[virtmach] Your VM

Anton Ertl anton@mips.complang.tuwien.ac.at
Tue, 29 May 2001 14:28:45 +0200 (MET DST)

David Rush wrote:
> It's worth noting that your most-used instructions may benefit from
> being if-dispatched depending on underlying CPU issues. In particular,
> CPUs with branch predictors can't use them on jump tables, so you can
> easily get I-cache misses and pipeline stalls.

Well, branch target buffers (BTBs), as present on Pentium, P6, Athlon,
and 21264 (known there as next line predictor) work on indirect
branches.  For an interpreter with one copy of the dispatch code per
VM instruction, they give about 40%-50% hit rate on large benchmarks
(more on smaller ones).  For interpreters with only one copy of the
dispatch code for the whole interpreter (e.g., typical switch-based
interpreters), they give 0%-20% hit rate.

I don't see how a BTB miss will influence I-cache misses
significantly.  Most of the time the BTB miss should cause a hit in
the I-cache, because the BTB will predict a recently executed piece of

Now, about the idea of special-casing the most frequent instructions
with ifs: How often are the most frequent instructions executed?

- For Forth, the most frequent instructions are consistently call and
return, at 13%-17% each. 

- For Java, the most frequent instruction varies a lot with the
application.  Here's the data from

		mol	sea	eul	ray
dload		33.3%	<0.6%	 2.8%	 1.1%
iload		 7.0%	13.2%	19.7%	 1.8%
get_field	 4.3%	 7.3%	16.2%	26.1%

So, from this we can guess that usually the most frequently executed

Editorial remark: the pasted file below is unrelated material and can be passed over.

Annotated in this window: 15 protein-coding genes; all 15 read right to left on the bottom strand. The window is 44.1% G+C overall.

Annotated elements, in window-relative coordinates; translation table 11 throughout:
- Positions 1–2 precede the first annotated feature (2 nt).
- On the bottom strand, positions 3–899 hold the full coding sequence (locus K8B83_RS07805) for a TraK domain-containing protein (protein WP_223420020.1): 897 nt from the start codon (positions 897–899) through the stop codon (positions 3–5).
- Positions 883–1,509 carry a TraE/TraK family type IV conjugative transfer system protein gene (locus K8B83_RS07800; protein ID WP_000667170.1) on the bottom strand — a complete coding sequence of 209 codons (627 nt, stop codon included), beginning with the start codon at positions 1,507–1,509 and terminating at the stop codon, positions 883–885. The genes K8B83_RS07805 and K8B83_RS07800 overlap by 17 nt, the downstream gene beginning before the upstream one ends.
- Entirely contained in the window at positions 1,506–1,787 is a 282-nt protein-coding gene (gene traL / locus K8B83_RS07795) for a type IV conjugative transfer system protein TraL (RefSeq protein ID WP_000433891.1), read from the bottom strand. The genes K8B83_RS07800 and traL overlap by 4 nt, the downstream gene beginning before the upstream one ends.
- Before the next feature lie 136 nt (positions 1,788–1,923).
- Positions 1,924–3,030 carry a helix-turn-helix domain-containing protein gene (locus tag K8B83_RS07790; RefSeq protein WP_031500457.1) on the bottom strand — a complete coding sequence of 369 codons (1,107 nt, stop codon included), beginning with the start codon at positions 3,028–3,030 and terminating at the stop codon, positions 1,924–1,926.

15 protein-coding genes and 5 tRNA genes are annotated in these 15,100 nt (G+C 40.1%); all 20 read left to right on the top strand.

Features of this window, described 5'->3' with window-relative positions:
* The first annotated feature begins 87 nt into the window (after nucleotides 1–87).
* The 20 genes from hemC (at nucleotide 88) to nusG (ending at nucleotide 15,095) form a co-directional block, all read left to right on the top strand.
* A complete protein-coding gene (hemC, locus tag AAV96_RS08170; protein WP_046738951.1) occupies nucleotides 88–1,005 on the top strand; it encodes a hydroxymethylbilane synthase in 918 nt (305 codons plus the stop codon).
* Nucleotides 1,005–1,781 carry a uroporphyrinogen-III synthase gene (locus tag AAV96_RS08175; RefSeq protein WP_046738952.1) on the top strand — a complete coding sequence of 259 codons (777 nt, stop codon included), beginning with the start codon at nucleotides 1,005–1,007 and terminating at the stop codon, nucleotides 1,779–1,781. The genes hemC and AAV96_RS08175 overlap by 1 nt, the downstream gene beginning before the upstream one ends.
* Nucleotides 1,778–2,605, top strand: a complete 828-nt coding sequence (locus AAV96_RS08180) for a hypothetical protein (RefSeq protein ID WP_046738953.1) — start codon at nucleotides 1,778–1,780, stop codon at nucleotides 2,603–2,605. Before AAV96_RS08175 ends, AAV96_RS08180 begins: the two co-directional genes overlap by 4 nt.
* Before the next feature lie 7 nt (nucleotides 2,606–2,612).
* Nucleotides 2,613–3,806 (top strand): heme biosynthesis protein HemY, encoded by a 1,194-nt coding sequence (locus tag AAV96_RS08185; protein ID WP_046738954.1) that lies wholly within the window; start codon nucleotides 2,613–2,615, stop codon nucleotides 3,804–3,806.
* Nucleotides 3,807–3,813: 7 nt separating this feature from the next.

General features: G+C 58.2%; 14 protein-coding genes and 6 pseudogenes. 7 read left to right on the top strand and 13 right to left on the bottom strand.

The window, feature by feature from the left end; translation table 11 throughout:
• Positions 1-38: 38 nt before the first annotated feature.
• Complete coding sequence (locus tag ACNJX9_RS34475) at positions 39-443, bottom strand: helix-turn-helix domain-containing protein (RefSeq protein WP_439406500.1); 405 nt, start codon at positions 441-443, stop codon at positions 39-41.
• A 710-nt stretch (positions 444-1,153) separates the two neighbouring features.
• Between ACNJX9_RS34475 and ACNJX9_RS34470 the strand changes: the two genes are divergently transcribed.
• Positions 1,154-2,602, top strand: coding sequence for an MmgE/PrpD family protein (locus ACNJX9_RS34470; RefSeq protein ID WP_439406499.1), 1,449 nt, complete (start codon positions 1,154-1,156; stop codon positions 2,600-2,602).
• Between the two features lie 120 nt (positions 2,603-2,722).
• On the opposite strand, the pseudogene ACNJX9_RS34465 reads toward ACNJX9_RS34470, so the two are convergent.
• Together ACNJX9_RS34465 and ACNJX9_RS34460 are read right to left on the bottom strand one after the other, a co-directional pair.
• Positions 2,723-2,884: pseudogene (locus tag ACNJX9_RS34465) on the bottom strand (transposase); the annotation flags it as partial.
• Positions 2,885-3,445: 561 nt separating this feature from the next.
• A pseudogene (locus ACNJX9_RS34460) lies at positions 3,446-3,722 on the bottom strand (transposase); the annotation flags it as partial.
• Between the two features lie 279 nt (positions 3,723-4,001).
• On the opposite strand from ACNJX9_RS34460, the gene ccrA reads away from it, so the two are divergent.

VM instruction usually makes up less than 20% of the executed VM
instructions of a typical program.

So with special-casing one instruction we get:

#cases	cost
>80%	conditional branch + indirect branch
<20%	conditional branch

Assuming a 0% BTB hit rate for the indirect branch, and the same costs
for conditional and indirect branch mispredictions, already a 20%
misprediction rate for this conditional branch is sufficient to
elminate the misprediction advantage of doing less indirect branches;
in addition, there is also the overhead from correctly predicted
conditional branches to consider.

How large is the prediction accuracy of the conditional branch?  I
don't know, but I am pretty sure that you should not just assume it is
the same as for SPECint, or for simple benchmarks on the VM

> Additionally, if
> branches can often take advantage of CPU delay slots.

Indirect branches have delay slots on the same architectures.  In VM
interpreters with central dispatch there is often nothing to fill
these delay slots.

- anton